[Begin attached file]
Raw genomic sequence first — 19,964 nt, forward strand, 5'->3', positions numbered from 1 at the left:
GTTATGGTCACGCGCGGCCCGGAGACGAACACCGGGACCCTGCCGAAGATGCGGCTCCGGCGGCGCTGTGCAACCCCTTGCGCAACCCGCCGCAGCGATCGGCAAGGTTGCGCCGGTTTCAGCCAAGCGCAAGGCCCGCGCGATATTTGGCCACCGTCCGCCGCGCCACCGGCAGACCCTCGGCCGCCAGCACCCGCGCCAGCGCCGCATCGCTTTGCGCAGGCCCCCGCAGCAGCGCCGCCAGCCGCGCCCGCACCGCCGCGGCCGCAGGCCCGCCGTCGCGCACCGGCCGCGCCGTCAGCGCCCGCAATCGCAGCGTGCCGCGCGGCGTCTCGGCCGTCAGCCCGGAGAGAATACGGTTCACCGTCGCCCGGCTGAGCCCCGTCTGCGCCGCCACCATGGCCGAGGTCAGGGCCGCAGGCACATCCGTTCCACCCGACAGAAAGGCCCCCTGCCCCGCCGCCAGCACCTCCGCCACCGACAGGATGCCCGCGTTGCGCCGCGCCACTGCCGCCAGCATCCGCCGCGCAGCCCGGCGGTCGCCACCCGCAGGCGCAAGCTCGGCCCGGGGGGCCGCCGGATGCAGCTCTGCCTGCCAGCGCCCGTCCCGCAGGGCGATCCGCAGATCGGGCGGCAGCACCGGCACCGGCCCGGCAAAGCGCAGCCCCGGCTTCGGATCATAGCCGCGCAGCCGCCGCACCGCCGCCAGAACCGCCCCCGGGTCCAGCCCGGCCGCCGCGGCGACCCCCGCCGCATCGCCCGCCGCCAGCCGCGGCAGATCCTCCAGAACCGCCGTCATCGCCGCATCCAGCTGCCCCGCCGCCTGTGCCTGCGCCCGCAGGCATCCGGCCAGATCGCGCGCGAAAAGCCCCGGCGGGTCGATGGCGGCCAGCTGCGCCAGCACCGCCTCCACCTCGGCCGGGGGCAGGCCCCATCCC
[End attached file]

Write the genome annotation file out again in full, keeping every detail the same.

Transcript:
Raw genomic sequence first — 19,964 nt, forward strand, 5'->3', positions numbered from 1 at the left:
GTTATGGTCACGCGCGGCCCGGAGACGAACACCGGGACCCTGCCGAAGATGCGGCTCCGGCGGCGCTGTGCAACCCCTTGCGCAACCCGCCGCAGCGATCGGCAAGGTTGCGCCGGTTTCAGCCAAGCGCAAGGCCCGCGCGATATTTGGCCACCGTCCGCCGCGCCACCGGCAGACCCTCGGCCGCCAGCACCCGCGCCAGCGCCGCATCGCTTTGCGCAGGCCCCCGCAGCAGCGCCGCCAGCCGCGCCCGCACCGCCGCGGCCGCAGGCCCGCCGTCGCGCACCGGCCGCGCCGTCAGCGCCCGCAATCGCAGCGTGCCGCGCGGCGTCTCGGCCGTCAGCCCGGAGAGAATACGGTTCACCGTCGCCCGGCTGAGCCCCGTCTGCGCCGCCACCATGGCCGAGGTCAGGGCCGCAGGCACATCCGTTCCACCCGACAGAAAGGCCCCCTGCCCCGCCGCCAGCACCTCCGCCACCGACAGGATGCCCGCGTTGCGCCGCGCCACTGCCGCCAGCATCCGCCGCGCAGCCCGGCGGTCGCCACCCGCAGGCGCAAGCTCGGCCCGGGGGGCCGCCGGATGCAGCTCTGCCTGCCAGCGCCCGTCCCGCAGGGCGATCCGCAGATCGGGCGGCAGCACCGGCACCGGCCCGGCAAAGCGCAGCCCCGGCTTCGGATCATAGCCGCGCAGCCGCCGCACCGCCGCCAGAACCGCCCCCGGGTCCAGCCCGGCCGCCGCGGCGACCCCCGCCGCATCGCCCGCCGCCAGCCGCGGCAGATCCTCCAGAACCGCCGTCATCGCCGCATCCAGCTGCCCCGCCGCCTGTGCCTGCGCCCGCAGGCATCCGGCCAGATCGCGCGCGAAAAGCCCCGGCGGGTCGATGGCGGCCAGCTGCGCCAGCACCGCCTCCACCTCGGCCGGGGGCAGGCCCCATCCC